He had noticed her sitting at the bar. Fiona Begley, who often dressed in dour business suits and sensible shoes, was now in a light, well fitting dress, fashionable high heels, and make up.
He had never noticed Fiona Begley wearing make up. Never noticed her legs. Never noticed she had a figure.
“Hello. Fiona isn’t it?” he quickly stepped up to the bar and ordered a Guinness, while she tried to place him. A recognisable face in an unexpected location.
He thought he would help with the lengthy pause that had eventuated “I’m …”.
“Oh, of course, Michael. Michael Baggot. You’re the …” Her face showed recognition and an uncomfortable expectancy. “Hello, how are you?” Her eyes darted to the mirror to see who was entering the bar from the street door. No one she recognised. “You know, Michael, I wasn’t expecting to see you in a place like this. Do you come here often?”
He laughed quietly “Do I come here often?” he asked with a wry smile.
“Oh, I mean …”
“Is that a line you use often when you’re not expecting anyone?”
She looked at him surprised. “You know what,” she said “I have never asked that question out loud before. It’s embarrassing. It’s just …”
“But you’ve thought it”, he goaded.
“No, no! What are you saying? I told you I had never said it before.” She dropped her haead, offended, slightly angry, her face flushed.
Michael was taken back by the weight of the response. “Oh, look, I apologise” he said, “can I buy you a drink?” He pointed at her empty glass and put on a smile that didn’t quite fit his face.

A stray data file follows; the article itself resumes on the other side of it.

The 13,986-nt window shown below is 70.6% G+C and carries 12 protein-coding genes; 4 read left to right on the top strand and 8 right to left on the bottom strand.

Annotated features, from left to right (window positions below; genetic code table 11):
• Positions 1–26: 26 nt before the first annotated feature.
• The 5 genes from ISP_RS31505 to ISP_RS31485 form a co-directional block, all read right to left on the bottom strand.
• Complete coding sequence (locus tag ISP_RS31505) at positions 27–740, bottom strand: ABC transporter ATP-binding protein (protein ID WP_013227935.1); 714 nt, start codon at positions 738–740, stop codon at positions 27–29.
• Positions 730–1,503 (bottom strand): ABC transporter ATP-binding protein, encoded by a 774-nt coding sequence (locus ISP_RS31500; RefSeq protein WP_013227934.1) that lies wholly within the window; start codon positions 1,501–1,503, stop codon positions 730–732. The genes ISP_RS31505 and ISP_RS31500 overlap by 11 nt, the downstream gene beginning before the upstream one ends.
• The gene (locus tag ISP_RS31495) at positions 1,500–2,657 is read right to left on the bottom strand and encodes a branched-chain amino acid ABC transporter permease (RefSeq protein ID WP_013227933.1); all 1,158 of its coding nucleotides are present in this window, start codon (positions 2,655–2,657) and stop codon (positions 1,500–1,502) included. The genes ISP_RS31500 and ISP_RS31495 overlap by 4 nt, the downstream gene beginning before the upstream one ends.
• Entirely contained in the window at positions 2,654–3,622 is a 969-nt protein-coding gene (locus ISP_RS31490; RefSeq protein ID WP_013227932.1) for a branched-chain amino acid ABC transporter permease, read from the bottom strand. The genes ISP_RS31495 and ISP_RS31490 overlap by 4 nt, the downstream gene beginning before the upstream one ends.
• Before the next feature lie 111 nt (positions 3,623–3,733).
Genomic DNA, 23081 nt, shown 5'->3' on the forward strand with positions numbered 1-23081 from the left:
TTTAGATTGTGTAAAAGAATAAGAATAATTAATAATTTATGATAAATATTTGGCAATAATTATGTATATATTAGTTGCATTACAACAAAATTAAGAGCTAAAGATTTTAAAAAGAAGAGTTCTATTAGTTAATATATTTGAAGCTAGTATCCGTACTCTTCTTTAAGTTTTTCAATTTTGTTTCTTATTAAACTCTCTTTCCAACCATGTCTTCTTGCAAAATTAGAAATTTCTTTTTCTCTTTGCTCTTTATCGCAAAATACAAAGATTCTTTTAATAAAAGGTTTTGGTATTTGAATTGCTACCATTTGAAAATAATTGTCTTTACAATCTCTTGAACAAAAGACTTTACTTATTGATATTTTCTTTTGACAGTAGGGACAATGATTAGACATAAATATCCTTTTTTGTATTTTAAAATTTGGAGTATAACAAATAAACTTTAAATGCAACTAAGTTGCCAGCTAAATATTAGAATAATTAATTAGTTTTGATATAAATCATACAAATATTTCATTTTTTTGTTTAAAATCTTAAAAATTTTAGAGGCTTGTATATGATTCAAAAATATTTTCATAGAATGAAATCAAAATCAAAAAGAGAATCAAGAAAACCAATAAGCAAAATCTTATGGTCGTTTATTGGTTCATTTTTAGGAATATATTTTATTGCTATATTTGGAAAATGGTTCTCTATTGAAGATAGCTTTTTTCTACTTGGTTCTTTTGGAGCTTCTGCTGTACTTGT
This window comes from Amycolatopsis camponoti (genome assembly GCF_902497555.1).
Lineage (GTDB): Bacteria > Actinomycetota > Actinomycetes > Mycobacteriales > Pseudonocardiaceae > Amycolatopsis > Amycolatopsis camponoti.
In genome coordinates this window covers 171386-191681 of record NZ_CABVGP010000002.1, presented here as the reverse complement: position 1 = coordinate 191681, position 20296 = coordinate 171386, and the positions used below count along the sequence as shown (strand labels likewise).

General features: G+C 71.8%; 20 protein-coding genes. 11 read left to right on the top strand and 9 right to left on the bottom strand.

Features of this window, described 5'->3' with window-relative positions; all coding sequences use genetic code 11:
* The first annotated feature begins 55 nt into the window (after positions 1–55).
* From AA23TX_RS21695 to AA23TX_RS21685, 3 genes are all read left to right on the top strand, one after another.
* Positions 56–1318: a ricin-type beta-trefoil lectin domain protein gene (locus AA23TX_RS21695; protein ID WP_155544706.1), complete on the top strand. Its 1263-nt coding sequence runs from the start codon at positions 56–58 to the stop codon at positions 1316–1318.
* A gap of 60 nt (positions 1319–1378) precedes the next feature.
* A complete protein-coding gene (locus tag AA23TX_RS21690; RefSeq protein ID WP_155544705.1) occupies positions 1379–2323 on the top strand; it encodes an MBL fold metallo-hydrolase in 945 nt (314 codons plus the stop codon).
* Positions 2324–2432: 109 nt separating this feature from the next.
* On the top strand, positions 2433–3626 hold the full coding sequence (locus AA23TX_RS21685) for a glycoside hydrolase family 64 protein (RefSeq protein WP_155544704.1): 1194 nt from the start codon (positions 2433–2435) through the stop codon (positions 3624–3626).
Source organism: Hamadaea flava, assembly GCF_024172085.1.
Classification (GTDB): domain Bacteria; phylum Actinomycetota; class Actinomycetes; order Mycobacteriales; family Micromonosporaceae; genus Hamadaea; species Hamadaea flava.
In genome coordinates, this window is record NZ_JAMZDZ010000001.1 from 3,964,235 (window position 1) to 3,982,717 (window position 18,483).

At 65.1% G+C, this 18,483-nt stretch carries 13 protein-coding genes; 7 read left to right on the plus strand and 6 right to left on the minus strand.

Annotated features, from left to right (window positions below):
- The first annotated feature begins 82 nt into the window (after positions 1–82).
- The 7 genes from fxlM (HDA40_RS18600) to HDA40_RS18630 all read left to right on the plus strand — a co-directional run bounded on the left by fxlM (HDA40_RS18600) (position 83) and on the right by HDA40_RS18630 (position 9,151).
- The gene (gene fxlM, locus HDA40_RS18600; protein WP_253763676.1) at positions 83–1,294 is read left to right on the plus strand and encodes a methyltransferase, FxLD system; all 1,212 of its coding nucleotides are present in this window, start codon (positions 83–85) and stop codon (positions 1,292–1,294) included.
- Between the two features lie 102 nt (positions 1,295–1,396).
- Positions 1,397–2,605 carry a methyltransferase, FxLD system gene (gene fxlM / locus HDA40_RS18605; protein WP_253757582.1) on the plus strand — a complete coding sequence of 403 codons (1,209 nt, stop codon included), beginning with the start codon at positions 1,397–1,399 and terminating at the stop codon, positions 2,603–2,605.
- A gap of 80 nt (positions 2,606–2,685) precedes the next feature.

“No!”she replied tersely. “I don’t need anyone to buy me a drink.”
“Boy, did we get off on the wrong foot. I wasn’t … I was just …”
“It’s okay. I know, it was just a friendly gesture, colleague to colleague. Break the ice so to speak.” He tone was functional and clipped. She took in a long breath and continued “I am waiting for someone and … you know …”
“Oh,” he suddenly realised his error, and quickly grabbed his drink from the bar “I apologise again …”
“God, Michael, you’re doing a lot of apologising. Please stop.”
“Sor… I mean have a good night.” he turned and walked back to his seat at a table near a window and sipped unhappily at his Guinness. “Fuck, fuck, fuck” he exclaimed under his breath. “You’re an idiot!”
He looked up at Fiona sitting at the bar, her head bowed. She ordered a drink from the barman who quicly made himself busy with glass, ice cubes, Campari and soda.
The door to the street opened and Michael noticed her head lift and dart over. Michael’s eyes followed hers to a man who had just entered. He was young, far too young for her. The man’s eyes searched the bar until they landed on a group of similar aged people. He quickly strode over to join them.
Fiona’s head bowed over her drink again trying to become invisible. Michael saw a small tear escape her eye. As she wiped it away, she looked up and their eyes met. Michael gave her a quick smile of recognition, the edges of his mouth pushed wide in what was supposed to be a friendly gesture. Fiona looked away as if he wasn’t even there.
He quickly drained his drink and stood to leave. “Good night, Fiona.” he said as he passed her, but there was no response.